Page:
on that note, i'm trying to keep dishware minimal, i already have those sizes mentioned for my coffee drinks, but i could get my hands on an 8 oz cup if needed....but trying to keep shoestring budget on a shoestring :raz:

thanks you guys! appreciate any suggestions on ounces, or if i should purchase a hot chocolate agitator, (then i'd do like a different recipe every day?! so customers could try different ones) or other ideas on how to make it cup by cup.....thanks!

xoxoxo

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From the consumer's perspective, a huge cup of super-rich drinking chocolate isn't appealing. It's usually so rich that it must be sipped slowly, and it will quickly cool/congeal if you drink it too slowly. I can't imagine getting through a 12 or 16 oz cup! Better to offer a smaller size, more modestly priced; then the customer can buy other things, too.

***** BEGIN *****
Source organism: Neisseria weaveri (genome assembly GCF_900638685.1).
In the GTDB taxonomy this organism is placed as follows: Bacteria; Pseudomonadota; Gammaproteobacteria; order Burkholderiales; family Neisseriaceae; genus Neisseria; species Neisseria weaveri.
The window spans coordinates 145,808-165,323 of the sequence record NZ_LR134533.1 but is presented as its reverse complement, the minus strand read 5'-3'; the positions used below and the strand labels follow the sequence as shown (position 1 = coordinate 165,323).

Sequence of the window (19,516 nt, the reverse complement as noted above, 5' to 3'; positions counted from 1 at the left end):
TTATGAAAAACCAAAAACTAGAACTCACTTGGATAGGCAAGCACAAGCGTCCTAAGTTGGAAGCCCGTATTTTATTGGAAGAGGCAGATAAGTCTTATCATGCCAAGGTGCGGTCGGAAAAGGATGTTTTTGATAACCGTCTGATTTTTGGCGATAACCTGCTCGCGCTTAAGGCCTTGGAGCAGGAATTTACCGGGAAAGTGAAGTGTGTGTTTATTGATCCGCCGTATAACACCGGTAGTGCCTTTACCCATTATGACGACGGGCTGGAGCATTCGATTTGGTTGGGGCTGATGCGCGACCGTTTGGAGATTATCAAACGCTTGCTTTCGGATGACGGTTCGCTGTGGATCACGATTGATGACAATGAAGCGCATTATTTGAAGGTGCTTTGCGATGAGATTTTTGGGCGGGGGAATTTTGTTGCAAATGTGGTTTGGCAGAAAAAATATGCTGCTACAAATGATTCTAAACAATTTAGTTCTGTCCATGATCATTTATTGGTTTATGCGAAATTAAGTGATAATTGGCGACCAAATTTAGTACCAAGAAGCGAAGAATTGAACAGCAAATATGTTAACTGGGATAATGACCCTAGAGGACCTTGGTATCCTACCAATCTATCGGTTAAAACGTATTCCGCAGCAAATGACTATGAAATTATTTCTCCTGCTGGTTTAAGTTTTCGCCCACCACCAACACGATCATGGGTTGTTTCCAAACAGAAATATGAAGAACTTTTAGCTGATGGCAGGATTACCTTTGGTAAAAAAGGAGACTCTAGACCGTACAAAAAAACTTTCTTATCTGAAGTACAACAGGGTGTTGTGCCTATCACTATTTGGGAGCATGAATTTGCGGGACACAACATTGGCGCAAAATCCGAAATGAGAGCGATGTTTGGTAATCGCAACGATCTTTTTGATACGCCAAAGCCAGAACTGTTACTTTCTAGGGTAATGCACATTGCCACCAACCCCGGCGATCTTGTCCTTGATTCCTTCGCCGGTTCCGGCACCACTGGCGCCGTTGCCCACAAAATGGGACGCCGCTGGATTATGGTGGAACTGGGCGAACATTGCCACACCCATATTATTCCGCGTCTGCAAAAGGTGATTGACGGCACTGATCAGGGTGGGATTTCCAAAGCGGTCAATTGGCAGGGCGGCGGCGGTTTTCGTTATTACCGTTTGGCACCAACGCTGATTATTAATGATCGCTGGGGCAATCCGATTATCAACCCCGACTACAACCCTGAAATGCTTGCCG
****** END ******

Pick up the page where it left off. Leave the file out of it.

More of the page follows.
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The Europeans have special pots for their drinking chocolate. If you think you can move a decent amount of chocholate per hour, I see no reason why you wouldn't prepare a pot at a time and keep it warm. One thing to consider is that the European style chocolate made with water is much denser and richer than an American style chocolate made with milk. If you look at Mariebelle's menu (found here http://www.mariebelle.com/s.nl/it.I/id.3/.f) you will see that they do both chocolate with milk and with water, but they don't even offer the chocolates done with milk in the small size (which is a double espresso-sized cup, I think). With the water-based chocolate, you only need a very small amount as it is so incredibly rich. With the milk-based chocolate you can go a little bigger on the cup size. You should look at some of the top chocolatiers and see what they are doing. I'd start with Mariebelle, Maison du Chocolat and Pierre Marcolini. You may be able to find how they do it online, otherwise you could probably just call up and ask if they make each cup to order or if they do a pot at a time or whatever.